Kendrick, Pharrell, Just Blaze, and others speak about putting together one of the year's best alb..." /> Kendrick, Pharrell, Just Blaze, and others speak about putting together one of the year's best alb..."/> Kendrick, Pharrell, Just Blaze, and others speak about putting together one of the year's best alb...">
The Making of Kendrick Lamar's "good kid, m.A.A.d city"

"Backseat Freestyle"

Produced By: Hit-Boy

Kendrick Lamar: “That’s really the start of ‘The Art of Peer Pressure.’ It flows into the album. It’s about me and my homeboys really getting in the backseat and starting our day. Sometimes we’ll rap, it takes away from everything else. That’s one of the feelings that the record produces.”

Hit-Boy: “I met Kendrick in New York at SOBs a couple years ago. He had just started getting a buzz. We chopped it up a little bit but we just kept building from there. Then he ended up signing to Interscope, and I have an in with some people over there, so they always wanted me to work with him.

“We had this other record down that we did last year. We went out to Vegas and vibed and I just thought he was going to be using that joint. He was like he couldn’t get the hook right in his mind, so that song got deaded.

 

50 Cent always said, ‘It’s hard to capture a whole story in three minutes so you need certain aids and guides to go along with that to get a bigger picture of what's going on.’ The skits aren’t just random stuff. It goes on there because like everything else, it plays a part in this short film. It’s not called ‘A short film by Kendrick Lamar’ for nothing. —Punch

 

“Later on, I was just at the crib—I work out of my crib—and Kendrick came through. As soon as that beat came on, he was like, ‘That’s the one! This is going on my album.’ He went out on the road and ended up recording out there. Kendrick [changed the beat I gave him by] looping this one part from the beginning that wasn’t that way when I first gave him the beat. So he’s hearing what he wanted to hear. He definitely had a hand in making it how he wanted it to sound. As soon as he finished it, he hit me like, ‘Yo, we got one. This shit is crazy.’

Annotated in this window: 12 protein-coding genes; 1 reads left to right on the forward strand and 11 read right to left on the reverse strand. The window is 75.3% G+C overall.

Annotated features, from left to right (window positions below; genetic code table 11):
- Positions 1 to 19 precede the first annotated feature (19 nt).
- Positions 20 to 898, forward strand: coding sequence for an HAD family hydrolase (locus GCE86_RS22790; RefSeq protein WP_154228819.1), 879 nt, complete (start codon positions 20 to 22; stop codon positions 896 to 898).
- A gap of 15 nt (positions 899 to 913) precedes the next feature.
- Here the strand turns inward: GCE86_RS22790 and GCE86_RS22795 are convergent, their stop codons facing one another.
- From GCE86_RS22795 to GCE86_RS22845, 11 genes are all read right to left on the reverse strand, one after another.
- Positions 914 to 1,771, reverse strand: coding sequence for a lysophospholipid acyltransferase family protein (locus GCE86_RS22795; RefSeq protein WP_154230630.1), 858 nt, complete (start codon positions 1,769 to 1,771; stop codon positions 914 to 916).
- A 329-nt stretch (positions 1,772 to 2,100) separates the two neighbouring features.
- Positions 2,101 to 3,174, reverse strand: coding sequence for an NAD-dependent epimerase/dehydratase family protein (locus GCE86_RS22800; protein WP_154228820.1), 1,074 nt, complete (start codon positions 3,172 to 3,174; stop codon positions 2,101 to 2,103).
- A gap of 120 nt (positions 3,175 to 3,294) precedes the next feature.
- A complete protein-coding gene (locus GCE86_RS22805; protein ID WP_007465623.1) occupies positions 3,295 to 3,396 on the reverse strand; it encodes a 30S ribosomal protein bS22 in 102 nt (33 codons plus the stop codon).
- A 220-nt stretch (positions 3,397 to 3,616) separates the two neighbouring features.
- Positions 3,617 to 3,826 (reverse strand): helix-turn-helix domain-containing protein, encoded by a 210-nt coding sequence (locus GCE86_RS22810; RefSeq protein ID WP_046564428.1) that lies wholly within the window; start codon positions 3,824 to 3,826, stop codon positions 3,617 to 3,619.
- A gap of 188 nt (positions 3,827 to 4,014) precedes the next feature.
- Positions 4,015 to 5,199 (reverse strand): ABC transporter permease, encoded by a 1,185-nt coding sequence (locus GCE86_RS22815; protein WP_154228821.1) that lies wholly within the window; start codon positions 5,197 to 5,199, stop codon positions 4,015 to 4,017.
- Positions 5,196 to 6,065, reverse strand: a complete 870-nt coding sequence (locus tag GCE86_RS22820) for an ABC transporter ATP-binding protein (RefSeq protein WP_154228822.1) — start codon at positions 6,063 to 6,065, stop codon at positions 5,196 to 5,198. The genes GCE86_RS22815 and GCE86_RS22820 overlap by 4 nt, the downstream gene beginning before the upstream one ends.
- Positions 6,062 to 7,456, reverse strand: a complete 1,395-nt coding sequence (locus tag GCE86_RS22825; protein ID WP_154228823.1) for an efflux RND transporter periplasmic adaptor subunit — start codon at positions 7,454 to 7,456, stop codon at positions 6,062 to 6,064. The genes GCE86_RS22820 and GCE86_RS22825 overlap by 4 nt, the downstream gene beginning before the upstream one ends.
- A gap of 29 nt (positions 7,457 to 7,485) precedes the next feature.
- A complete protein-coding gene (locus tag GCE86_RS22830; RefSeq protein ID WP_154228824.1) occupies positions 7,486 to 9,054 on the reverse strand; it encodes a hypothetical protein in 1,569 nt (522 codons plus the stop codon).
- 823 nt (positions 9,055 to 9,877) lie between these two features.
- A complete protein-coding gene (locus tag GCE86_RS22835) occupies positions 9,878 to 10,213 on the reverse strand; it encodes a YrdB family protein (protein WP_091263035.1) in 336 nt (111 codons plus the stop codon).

“It’s a turnt-up joint with energy. That’s what I’m getting known for with records like ‘Niggas In Paris,’ ‘Clique,’ and ‘Cold,’ having that energy and that youthfulness to my sound. My goal is always to bring the super-producer era back. I feel like I’m one of the few people who really cares about everything from my style to how I dress to my social networking. The kids really look up to what I’m doing and I got to hold up to that.

“Every so often, we get these guys who push the boundaries and bring that authentic shit. Kendrick is one of those guys. He’s not just West Coast—he means a lot to hip-hop in general. He’s showing the kids that you can rap about what you want to rap about and that you can rap about real subjects.”

MixedByAli: “Growing up, everybody wanted to be a rapper in high school so everybody was freestyling. This song takes you back to the high school days, when you was in a car hotboxing with the homies. Homie put a beat on and you start freestyling. That’s the vibe you get from this record.”

Punch: “That’s my favorite a record. That song is real reckless, that’s a young man’s song. I feel cool when I listen to that song. I got a swagger when I listen to it. There’s times when you just wanna be reckless, that’s just how you feel in a particular mind frame.

“Unless you listen to the album a few times you won’t get it. We’ve always been big on albums with skits like The Chronic. Those skits helped cement those classic records and that's something we always wanted to do.

“50 Cent always said, ‘It’s hard to capture a whole story in three minutes so you need certain aids and guides to go along with that to get a bigger picture of what's going on.’ The skits aren’t just random stuff. It goes on there because like everything else, it plays a part in this short film. It’s not called ‘A short film by Kendrick Lamar’ for nothing."

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